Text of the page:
News you can use: health & drug safety updates

2018

  • January 19, 2018

    New research shows that the number of privately insured U.S. women aged 15–44 years who filled a prescription for an ADHD drug rose 344% between 2003 and 2015, from 0.9% to 4%. According to the study, the number of women aged 25–29 years who filled an ADHD prescription increased by 700%, while there was a 560% increase among women aged 30–34 years.

  • January 12, 2018

    FDA announced safety labeling changes to limit the use of prescription opioid cough and cold medicines containing codeine or hydrocodone in children younger than age 18 years, saying the risks of the medicines outweigh their potential benefits.  Per FDA, After safety labeling changes are made, these products will no longer be indicated for use to treat cough in any pediatric population and will be labeled for use only in adults aged 18 years and older.

  • January 10, 2018

    NIDA offers several interactive ways to share the facts about the consequences of drug and alcohol use on the brain, body, and behavior. Be sure to register your event or activity to be visible on the national map of participants and to order free materials for your activity from NIDA by January 15 to get them in time for National Drug and Alcohol Facts Week, January 22 – 28.

  • January 5, 2018

    At a time when public- and private-sector leaders are seeking a substantial increase in government funding for opioid-addiction treatment programs and legislation requiring insurers to offer coverage for these treatments, polls show a large share of the public uncertain about the long-term effectiveness of treatment. Over the next few years, this impression could affect family referrals to treatment programs, as well as public support for them and for a government requirement that insurance cover their cost. There is a clear need for the medical and scientific communities to educate the public about the issues surrounding the potential effectiveness of treatment.

  • January 2, 2018

    A podcast presented by the Collegiate Recovery Community at The Ohio State University, discusses diversifying collegiate recovery communities with guest speaker Keith Murphy, a Recovery Counselor with the Alcohol and Other Drug Assistance Program at Rutgers University.   

  • January 1, 2018

    NCPIE serves as co-editor for a monthly column in Pharmacy Today (American Pharmacists Association) The column is entitled “One-to-One” and is intended to help develop pharmacists’ medication communication and counseling skills to promote safe and appropriate medicine use.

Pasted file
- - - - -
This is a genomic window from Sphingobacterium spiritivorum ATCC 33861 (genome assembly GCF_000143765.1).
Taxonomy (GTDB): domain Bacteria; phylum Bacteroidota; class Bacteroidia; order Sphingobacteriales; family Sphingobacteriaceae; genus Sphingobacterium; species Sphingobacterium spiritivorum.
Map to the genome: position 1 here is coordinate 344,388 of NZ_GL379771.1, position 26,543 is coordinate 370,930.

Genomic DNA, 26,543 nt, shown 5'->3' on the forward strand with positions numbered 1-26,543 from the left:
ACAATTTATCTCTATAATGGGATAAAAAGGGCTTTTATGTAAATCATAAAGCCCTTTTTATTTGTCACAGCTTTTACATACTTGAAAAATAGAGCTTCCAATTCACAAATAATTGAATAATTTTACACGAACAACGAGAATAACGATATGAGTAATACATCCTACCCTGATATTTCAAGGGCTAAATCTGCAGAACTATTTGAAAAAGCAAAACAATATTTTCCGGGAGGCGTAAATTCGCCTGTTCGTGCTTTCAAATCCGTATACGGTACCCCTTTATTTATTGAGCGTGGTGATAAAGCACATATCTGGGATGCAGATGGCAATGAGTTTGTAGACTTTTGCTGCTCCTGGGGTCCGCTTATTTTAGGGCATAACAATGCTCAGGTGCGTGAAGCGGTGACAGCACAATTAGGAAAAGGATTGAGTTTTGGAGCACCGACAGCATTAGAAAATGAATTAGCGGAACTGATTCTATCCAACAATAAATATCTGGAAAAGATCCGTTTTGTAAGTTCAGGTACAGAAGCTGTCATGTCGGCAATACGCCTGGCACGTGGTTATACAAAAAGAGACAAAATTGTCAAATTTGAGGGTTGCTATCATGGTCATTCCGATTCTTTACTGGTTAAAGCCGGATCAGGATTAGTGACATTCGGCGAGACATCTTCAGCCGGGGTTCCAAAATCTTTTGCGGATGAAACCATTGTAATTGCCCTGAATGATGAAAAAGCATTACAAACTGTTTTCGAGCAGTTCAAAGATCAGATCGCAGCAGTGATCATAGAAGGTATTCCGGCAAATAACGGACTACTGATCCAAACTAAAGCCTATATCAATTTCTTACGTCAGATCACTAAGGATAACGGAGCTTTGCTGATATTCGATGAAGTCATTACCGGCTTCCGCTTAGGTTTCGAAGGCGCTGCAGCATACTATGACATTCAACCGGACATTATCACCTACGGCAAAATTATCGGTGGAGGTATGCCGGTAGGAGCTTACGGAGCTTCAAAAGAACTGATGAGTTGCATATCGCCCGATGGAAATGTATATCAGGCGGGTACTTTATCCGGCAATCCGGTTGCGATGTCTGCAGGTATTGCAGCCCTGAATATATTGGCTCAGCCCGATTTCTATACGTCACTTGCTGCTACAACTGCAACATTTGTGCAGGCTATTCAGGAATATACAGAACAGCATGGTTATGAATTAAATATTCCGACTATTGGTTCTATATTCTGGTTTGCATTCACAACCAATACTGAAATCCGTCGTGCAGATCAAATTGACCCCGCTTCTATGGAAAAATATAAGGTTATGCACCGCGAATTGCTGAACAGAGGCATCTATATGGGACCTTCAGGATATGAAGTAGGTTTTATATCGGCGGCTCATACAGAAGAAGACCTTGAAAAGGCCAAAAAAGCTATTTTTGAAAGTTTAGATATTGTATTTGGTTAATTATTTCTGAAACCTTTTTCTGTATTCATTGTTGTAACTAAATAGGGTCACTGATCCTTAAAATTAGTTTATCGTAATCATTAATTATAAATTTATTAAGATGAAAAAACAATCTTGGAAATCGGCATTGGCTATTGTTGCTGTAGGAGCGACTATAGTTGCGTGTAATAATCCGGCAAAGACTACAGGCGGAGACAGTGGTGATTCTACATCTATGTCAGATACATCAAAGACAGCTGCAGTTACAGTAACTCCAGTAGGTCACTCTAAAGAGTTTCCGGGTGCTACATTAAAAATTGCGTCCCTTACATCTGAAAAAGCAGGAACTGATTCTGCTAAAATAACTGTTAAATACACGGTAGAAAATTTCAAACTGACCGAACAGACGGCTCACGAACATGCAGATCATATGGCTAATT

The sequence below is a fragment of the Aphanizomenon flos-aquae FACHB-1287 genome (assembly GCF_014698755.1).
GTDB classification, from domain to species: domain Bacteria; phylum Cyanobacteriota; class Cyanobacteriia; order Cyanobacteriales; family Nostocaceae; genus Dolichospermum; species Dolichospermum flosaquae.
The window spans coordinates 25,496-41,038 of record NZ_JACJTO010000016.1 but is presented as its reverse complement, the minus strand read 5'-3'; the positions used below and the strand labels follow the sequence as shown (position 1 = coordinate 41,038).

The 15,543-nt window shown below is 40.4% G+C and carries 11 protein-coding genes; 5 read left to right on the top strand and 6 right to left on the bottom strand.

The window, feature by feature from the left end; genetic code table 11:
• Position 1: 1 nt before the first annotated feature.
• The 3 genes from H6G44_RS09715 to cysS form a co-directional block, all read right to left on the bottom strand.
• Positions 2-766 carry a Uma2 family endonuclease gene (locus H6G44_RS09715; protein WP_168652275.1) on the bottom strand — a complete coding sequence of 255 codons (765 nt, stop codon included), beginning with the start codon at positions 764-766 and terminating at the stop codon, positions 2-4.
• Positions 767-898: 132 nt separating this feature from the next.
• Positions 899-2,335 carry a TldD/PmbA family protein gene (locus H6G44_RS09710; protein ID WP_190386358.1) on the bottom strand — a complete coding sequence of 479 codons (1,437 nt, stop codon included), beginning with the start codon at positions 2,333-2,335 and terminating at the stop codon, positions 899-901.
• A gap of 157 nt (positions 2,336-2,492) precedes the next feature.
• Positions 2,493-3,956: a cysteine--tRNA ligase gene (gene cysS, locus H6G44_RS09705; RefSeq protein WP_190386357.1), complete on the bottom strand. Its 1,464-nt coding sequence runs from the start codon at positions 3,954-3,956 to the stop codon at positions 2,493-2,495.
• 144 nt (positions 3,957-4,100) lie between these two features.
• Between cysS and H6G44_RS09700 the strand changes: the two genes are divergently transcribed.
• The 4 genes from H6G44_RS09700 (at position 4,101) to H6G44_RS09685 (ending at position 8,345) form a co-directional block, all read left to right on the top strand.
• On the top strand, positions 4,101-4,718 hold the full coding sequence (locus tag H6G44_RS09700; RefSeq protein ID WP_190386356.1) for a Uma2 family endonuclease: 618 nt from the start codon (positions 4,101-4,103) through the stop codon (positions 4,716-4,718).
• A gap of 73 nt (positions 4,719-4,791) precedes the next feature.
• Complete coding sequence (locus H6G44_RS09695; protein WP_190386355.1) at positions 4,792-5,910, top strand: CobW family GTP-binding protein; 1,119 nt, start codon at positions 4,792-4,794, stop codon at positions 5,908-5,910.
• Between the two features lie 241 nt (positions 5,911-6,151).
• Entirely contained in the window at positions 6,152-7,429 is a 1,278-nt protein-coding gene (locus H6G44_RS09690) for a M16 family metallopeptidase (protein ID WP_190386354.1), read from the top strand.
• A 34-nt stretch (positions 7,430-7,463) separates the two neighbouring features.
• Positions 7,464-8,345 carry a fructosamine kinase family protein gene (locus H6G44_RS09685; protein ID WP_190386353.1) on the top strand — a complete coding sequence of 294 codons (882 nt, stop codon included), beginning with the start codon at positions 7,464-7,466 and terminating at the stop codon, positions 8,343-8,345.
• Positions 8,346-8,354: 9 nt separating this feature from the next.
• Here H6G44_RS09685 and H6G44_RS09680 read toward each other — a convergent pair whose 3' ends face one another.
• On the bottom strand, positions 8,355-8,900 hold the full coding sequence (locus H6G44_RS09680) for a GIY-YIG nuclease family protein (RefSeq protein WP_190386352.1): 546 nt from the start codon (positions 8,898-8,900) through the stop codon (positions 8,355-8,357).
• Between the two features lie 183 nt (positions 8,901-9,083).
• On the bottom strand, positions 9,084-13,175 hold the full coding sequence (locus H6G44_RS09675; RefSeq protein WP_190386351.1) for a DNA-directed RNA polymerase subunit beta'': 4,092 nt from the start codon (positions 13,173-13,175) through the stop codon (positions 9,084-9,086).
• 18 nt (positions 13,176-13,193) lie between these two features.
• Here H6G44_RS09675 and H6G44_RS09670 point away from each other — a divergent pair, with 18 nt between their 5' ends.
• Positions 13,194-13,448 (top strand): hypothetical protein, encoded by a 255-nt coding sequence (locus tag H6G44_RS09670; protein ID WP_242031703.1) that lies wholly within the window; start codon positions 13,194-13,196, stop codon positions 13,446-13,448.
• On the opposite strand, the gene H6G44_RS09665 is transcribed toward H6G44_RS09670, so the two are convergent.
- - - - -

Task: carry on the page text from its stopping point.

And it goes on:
2017

  • December 22, 2017

    If you are involved in the production, sales, and marketing of pharmaceutical packaging, keep in touch with the latest developments and thinking in making packs patient friendly.  Essential knowledge and experience in enhancing patient adherence through the use of innovative packaging can be found in the HCPC Europe quarterly newsletter.

  • December 20, 2017

    Millions of people depend on anticoagulants – also known as “blood thinners” – to prevent life-threatening blood clots. While these medications do not actually “thin” the blood, they do slow the body’s ability to form dangerous blood clots, such as blood clots in the arms or legs (deep vein thrombosis or DVT) and blood clots in the lungs (pulmonary embolism or PE). Blood thinners, however, do not completely stop the body’s ability to clot, because blood clots are a beneficial part of healing from an injury.

  • December 18, 2017

    Flu activity tends to peak between December and February. The Acetaminophen Awareness Coalition reminds consumers to double-check medicine labels to avoid doubling up on medicines that contain acetaminophen when treating illnesses during this cold and flu season. Acetaminophen is a common drug ingredient found in more than 600 over-the-counter and prescription medications. The FDA recommends taking no more than 4,000 milligrams of acetaminophen in a 24-hour period. Taking more than directed is an overdose and can lead to liver damage. (Source: AWARXE® Prescription Drug Safety Program, 12/18/17

  • December 15, 2017

    As soon as infants learn to crawl and especially once they learn to walk, their mobility, curiosity, and tendency to put things in their mouths make many substances in the home a potential danger. The effects of the increased availability of opioid pain relievers are widely known and well-publicized.  Recently, light is being shed on this increased availability and its effects on the youngest members of society.  According to DAWN, the number of ED visits involving accidental ingestion of opioid pain relievers among children aged 1 to 5 tripled between 2004 and 2011.

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